THE NEW Family Planning Association chairman was parliamentary officer for the Abortion Law Reform Association during the campaign to pass the 1967 Abortion Act.
Mr Alistair Service, 42, described as a publisher and writer, was co-founder and chairman of the Birth Control Campaign, which listed abortion as a method of birth control.
lc remains an advisor to its successor, the Birth Control 'Trust, whose latest pamphlet, 'The Pill off Prescription,' suggests, in a foreword by Professor Peter Huntingford, that oral contraceptives should he directly available to the public without a prescription.
The Birth Control Trust. founded by members of ALRA. has recently moved in to offices in the FPA headquarters in Mortimer Street, London. Dr Michael Smith is co-author of The Pill off Prescription' which suggests nurses, midwives and health visitors be allowed to distribute oral contraceptives. He is chief medical officer of the EPA.
Syhille Clayton, FPA press officer, said Mr Service would follow FPA policy, which follows the advice of the medical profession that the pill he available only on prescription.
Mr Service, on his appointme.nt as chairman, said "the basic aim of the FPA is by no means achieved while we still have an estimated 250,000 unwanted pregnancies each year." Half this figure comes. from recorded abortions the rest from illegitimate births and births to girls under 16 and births after 'shotgun' marriages.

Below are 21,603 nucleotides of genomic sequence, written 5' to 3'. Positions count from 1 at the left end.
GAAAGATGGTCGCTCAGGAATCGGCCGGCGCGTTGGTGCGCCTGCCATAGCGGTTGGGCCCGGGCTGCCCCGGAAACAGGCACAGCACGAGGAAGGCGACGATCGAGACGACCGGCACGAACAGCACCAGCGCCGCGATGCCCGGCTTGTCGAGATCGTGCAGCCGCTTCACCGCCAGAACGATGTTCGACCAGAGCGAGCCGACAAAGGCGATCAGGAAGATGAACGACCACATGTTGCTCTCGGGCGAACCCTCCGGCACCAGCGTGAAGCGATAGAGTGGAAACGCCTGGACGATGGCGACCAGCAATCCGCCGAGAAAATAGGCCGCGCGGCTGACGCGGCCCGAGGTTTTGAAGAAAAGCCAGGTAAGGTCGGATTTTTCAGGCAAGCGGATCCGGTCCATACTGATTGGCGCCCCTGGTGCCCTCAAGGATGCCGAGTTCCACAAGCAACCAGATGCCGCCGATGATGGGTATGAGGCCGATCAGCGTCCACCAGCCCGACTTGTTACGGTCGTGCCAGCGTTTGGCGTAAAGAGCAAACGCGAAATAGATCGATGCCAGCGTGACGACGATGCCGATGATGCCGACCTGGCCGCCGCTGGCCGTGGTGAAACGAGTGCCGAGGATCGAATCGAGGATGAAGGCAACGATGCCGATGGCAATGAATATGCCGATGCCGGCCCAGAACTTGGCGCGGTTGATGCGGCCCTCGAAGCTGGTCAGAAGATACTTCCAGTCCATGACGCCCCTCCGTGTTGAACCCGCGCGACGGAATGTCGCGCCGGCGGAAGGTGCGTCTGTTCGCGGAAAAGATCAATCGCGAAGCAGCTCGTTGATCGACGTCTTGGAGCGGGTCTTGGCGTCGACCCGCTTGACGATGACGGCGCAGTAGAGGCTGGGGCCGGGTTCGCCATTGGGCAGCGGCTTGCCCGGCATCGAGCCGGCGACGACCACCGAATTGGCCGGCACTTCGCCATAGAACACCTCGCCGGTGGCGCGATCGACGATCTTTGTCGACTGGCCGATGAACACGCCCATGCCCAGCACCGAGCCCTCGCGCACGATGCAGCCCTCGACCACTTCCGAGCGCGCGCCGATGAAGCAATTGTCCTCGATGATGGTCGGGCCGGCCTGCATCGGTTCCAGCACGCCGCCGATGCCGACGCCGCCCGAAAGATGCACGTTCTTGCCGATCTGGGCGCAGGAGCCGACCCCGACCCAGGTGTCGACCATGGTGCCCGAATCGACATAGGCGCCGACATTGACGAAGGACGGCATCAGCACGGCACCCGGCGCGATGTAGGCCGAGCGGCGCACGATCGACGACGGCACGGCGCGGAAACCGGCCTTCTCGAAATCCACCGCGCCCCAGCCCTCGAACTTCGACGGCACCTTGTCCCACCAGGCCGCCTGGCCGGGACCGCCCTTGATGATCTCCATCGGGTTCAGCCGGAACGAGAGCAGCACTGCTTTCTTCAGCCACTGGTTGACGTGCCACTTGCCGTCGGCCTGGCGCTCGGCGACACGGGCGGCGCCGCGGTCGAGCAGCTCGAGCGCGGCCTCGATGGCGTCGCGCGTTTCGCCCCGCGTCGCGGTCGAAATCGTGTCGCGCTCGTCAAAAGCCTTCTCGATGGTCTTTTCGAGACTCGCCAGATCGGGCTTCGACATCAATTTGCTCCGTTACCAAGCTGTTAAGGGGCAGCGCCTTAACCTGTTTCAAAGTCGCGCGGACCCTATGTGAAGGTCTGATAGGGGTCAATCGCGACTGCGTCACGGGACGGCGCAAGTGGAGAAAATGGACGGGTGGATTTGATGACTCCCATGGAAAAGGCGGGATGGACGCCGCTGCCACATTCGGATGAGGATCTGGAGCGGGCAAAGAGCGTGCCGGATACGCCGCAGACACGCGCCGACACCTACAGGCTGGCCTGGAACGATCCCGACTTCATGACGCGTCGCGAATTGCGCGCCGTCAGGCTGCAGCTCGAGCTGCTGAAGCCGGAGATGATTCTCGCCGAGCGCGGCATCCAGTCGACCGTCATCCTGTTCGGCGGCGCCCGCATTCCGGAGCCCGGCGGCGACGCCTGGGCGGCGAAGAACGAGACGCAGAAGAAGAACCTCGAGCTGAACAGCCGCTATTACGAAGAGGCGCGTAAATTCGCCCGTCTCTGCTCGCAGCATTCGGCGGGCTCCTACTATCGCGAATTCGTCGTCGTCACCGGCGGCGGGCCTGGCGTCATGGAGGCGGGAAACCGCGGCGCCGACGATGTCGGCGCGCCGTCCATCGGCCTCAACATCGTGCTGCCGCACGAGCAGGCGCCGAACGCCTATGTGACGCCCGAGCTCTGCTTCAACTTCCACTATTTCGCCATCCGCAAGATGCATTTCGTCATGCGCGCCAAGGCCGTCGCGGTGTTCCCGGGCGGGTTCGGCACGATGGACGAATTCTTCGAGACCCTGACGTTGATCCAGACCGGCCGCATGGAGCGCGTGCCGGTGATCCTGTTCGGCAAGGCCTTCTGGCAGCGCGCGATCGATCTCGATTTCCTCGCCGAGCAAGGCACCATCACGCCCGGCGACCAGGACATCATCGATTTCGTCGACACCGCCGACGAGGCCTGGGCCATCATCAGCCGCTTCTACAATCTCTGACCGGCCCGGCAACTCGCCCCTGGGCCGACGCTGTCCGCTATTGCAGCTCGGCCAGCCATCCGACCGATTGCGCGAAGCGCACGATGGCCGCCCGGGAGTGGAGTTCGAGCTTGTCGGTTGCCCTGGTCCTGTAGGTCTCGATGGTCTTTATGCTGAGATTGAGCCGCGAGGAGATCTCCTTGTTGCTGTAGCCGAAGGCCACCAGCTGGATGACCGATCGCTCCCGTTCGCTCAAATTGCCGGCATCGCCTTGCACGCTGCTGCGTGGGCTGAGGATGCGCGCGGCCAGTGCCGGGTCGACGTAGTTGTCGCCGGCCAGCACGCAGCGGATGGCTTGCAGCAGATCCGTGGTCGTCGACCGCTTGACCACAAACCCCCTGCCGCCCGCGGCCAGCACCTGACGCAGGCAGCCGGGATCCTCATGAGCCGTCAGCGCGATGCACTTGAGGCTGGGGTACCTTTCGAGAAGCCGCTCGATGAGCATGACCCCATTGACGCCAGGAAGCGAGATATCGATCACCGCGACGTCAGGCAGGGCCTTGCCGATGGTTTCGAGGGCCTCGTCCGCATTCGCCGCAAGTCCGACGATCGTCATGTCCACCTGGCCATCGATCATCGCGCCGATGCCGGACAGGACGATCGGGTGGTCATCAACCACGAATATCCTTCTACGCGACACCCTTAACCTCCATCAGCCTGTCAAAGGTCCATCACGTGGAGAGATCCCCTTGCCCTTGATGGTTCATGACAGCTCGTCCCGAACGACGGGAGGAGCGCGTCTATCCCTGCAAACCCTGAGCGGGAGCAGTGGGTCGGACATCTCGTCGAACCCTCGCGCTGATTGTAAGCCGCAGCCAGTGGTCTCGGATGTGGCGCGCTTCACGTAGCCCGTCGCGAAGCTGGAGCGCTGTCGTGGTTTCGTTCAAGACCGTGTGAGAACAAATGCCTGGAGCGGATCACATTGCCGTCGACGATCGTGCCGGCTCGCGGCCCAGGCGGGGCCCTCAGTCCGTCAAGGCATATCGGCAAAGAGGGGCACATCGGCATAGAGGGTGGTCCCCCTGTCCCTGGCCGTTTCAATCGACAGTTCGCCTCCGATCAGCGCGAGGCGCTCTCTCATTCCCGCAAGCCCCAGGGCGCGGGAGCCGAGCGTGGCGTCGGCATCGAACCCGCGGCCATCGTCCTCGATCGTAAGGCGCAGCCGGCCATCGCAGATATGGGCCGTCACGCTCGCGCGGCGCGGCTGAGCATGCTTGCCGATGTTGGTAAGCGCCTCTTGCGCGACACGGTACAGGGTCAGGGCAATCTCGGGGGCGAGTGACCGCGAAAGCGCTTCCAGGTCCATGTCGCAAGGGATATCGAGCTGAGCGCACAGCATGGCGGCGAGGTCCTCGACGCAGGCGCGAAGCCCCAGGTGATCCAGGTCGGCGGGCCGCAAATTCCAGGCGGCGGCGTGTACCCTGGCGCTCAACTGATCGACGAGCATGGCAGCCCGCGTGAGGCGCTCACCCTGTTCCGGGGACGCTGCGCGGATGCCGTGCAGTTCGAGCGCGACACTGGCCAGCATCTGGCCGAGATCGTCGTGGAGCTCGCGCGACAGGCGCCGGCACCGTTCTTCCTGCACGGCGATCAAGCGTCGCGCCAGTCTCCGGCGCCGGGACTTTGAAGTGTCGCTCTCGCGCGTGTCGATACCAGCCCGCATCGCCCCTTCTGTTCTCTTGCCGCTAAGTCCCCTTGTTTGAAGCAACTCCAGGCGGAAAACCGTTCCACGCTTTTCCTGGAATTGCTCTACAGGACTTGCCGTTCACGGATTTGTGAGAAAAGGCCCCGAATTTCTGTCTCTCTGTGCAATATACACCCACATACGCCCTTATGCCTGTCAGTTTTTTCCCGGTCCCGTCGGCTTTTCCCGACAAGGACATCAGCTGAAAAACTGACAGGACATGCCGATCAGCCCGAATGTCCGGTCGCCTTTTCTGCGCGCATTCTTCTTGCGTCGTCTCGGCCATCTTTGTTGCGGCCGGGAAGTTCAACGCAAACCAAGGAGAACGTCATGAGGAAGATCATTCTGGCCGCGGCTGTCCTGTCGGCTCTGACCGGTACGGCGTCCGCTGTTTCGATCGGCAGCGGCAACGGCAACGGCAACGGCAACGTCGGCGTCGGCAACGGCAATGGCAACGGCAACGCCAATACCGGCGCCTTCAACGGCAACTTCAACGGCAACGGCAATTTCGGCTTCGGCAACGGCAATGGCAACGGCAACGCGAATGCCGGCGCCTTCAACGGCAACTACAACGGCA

Though the birth rate in the second quarter of this year has dropped to that approaching a stable population, he believes this is only temporary. "There will he an increase in the number of women corning into the fertile age range in the near future due to the bulge in births in the late 1950s, which will probably lead to an upward trend in births," he said.
He added: "Even given a stable population we must not lose sight of the fact that we already import more than 50 per cent of our foodstuffs and raw materials." He believes the EPA needs to "concentrate on getting information to young people in a variety of ways as well as through orthodox methods if we are going to get to the places where unwanted pregnancies are still happening," He would like to see the Association's Grapevine scheme extended. In this young people make contacts among North London youth and advise on sexual problems. This week, under a headline 'Sex help at Pop Festival' the FPA said eight Grapevine workers were kept busy at Knebworth Park pop festival in Hertfordshire.
Population Countdown, sponsored by the PTA, is reported in the Association's latest annual report as having studied sexual behaviour, looking at "the way in which the established norms of society affected these (sexual behaviour) decisions and at possible ways in which these norms might need to be altered as a result of the changing cir cumstances in society ."